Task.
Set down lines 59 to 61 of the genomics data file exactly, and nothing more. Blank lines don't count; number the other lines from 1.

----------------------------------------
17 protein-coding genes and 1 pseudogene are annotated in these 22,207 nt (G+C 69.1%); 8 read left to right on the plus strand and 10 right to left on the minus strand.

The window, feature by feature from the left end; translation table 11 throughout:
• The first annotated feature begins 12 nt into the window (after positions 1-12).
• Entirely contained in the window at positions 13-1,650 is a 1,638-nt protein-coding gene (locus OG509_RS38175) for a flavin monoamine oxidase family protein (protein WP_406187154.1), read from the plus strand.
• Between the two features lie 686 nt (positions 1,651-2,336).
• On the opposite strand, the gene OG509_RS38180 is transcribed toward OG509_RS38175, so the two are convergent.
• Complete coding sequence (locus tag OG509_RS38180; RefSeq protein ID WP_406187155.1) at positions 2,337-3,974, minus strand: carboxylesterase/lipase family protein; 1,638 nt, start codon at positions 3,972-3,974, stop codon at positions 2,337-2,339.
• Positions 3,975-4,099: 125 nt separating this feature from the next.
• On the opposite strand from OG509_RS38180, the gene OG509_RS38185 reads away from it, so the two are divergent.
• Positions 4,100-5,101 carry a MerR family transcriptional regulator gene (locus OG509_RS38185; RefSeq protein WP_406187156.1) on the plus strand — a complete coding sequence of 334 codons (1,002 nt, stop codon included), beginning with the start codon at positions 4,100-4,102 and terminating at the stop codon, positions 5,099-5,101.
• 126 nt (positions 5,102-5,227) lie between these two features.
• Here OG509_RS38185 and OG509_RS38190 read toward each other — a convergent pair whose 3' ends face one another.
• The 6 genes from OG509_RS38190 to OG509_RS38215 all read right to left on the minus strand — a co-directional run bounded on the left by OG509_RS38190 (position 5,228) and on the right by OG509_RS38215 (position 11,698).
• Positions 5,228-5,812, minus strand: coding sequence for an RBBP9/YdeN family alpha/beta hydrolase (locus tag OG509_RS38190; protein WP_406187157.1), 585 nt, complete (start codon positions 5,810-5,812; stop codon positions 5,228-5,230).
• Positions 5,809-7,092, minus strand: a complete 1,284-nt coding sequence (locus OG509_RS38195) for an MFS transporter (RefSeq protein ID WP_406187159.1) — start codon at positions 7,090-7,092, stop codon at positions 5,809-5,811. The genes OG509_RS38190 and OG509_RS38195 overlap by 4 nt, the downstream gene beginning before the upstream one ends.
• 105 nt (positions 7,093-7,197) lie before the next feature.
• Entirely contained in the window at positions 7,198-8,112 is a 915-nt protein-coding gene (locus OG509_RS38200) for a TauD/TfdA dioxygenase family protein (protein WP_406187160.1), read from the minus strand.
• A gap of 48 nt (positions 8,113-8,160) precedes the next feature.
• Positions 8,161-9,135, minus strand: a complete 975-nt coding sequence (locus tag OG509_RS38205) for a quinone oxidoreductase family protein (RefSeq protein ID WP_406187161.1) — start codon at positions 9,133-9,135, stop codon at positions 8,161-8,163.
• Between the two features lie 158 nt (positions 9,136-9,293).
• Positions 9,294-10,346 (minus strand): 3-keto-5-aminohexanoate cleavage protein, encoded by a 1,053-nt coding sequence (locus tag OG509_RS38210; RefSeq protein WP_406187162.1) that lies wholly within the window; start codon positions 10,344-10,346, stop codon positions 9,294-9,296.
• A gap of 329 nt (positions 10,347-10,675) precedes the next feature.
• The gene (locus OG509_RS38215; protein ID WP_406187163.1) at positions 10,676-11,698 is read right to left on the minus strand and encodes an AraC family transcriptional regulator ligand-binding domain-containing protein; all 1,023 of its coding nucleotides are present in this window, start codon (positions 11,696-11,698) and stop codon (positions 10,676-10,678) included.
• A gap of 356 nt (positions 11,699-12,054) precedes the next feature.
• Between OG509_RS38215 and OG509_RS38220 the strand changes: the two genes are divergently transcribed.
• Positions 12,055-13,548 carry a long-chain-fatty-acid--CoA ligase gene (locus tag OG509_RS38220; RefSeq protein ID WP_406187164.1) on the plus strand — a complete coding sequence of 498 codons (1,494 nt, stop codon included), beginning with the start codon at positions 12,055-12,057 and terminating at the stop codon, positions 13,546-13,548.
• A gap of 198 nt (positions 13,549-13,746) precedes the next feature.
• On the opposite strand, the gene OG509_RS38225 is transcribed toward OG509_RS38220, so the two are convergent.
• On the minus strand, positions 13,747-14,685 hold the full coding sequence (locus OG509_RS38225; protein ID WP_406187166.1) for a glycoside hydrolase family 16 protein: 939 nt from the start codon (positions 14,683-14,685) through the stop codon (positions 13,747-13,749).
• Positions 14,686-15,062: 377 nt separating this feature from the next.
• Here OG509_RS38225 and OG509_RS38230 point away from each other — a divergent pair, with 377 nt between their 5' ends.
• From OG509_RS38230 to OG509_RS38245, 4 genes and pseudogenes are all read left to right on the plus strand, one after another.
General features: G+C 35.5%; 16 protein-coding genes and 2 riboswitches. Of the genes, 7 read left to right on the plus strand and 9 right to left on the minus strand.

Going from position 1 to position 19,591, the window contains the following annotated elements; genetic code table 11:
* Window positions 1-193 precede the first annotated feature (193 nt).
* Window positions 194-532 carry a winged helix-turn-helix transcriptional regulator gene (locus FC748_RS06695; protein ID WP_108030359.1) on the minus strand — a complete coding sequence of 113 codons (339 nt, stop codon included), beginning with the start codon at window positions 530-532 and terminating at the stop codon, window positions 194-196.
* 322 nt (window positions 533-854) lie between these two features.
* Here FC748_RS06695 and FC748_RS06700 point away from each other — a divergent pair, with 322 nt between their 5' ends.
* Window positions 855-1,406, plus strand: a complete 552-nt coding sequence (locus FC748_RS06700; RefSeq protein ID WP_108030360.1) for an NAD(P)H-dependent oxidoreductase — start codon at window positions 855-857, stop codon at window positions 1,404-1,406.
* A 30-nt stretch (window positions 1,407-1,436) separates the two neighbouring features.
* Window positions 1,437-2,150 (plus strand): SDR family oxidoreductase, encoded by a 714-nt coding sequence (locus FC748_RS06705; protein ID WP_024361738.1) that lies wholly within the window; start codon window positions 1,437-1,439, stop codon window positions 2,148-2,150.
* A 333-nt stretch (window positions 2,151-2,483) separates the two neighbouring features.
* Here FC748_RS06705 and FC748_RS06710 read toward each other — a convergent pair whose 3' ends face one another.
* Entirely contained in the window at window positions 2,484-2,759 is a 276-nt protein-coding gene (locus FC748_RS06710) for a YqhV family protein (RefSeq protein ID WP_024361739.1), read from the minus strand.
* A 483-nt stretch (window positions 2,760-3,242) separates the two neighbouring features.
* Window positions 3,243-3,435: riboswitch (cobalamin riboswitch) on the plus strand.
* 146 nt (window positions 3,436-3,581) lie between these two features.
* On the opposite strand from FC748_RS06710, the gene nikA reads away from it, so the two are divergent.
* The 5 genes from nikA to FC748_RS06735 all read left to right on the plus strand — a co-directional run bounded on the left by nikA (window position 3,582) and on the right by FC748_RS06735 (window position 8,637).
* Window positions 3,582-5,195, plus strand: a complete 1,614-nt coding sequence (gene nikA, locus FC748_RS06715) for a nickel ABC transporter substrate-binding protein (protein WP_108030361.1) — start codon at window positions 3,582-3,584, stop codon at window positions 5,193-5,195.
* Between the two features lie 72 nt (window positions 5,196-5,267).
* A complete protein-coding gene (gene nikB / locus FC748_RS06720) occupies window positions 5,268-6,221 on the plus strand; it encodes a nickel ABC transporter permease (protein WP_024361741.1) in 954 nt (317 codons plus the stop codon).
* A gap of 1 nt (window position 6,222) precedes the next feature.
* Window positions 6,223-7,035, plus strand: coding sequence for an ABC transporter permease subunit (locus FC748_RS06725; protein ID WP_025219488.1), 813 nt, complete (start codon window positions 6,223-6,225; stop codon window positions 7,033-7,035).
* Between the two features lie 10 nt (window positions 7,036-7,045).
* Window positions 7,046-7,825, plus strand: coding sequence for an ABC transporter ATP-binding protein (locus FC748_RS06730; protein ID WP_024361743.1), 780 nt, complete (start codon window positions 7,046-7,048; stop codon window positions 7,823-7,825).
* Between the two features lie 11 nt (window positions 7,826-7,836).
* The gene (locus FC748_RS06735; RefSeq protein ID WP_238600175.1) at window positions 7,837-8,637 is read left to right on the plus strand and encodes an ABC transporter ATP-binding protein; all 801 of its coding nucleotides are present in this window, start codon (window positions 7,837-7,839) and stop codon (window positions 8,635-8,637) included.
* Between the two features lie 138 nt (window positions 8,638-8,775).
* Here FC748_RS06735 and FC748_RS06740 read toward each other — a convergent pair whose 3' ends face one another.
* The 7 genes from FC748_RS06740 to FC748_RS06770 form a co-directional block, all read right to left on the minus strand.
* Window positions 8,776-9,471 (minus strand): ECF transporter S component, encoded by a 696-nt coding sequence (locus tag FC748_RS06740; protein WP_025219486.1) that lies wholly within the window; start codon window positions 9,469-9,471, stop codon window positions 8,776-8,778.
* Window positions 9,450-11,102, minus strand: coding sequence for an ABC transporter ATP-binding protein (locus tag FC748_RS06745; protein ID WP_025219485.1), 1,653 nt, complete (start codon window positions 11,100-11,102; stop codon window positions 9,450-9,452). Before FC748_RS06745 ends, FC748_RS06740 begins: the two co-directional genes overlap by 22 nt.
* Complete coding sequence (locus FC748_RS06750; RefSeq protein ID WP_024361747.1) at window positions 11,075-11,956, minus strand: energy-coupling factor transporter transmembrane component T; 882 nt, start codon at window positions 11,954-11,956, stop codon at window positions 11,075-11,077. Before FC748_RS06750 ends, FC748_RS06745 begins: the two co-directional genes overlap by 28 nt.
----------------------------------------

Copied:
* Between the two features lie 138 nt (window positions 8,638-8,775).
* Here FC748_RS06735 and FC748_RS06740 read toward each other — a convergent pair whose 3' ends face one another.
* The 7 genes from FC748_RS06740 to FC748_RS06770 form a co-directional block, all read right to left on the minus strand.